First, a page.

Inside the eukaryotic cell is an organelle called endoplasmic reticulum which is responsible for packaging and sending proteins and lipids around the cells. It is an interconnected network of flattened membranes enclosed tube-like structure known as cisternae. Not to be confused with Golgi apparatus.
There are two types of endoplasmic reticulum:
- Rough Endoplasmic Reticulum
- Smooth Endoplasmic Reticulum
Rough Endoplasmic Reticulum (RER)
This is the type of endoplasmic reticulum that has ribosomes attached to it. The presence of ribosomes on rough endoplasmic reticulum enables it to package protein for use in the cell and outside the cell.
Smooth Endoplasmic Reticulum (SER)
This is the type of endoplasmic reticulum that doesn’t have ribosome attached to it. This type of endoplasmic reticulum packages lipids, phospholipids and steroids used inside and outside the cell. Ovaries, testes and sebaceous glands have abundant smooth endoplasmic reticulum in them. Sarcoplasmic endoplasmic, a type of smooth endoplasmic reticulum found in the muscle cells help to store calcium ions which interacts with contractile proteins using ATP to aid easy muscle contraction and relaxation.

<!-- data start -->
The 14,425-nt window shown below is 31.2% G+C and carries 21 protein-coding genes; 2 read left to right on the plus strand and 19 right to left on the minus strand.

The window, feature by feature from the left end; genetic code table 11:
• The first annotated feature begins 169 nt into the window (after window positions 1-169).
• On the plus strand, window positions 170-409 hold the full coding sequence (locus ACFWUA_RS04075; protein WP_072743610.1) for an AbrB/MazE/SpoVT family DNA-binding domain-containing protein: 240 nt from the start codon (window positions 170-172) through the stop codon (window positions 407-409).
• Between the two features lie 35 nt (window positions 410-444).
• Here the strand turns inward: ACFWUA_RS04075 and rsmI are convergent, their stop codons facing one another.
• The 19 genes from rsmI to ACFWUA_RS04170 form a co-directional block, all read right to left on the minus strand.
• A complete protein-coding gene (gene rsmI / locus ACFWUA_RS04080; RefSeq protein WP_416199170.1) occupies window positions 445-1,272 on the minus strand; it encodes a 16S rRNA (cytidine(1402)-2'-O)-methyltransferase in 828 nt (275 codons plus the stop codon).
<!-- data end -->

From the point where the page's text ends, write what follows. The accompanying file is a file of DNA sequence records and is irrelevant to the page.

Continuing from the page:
Endoplasmic reticulum is connected to the nuclear membrane and other organelles that make up the Endomembrane system, a group of different membranes suspended in the cytoplasm in eukaryotes.
Organelles that makeup the endomembrane system include:
- Nuclear envelope
- Endoplasmic membrane
- Golgi apparatus
Each of the above listed organelles transports proteins and lipids within the cells.
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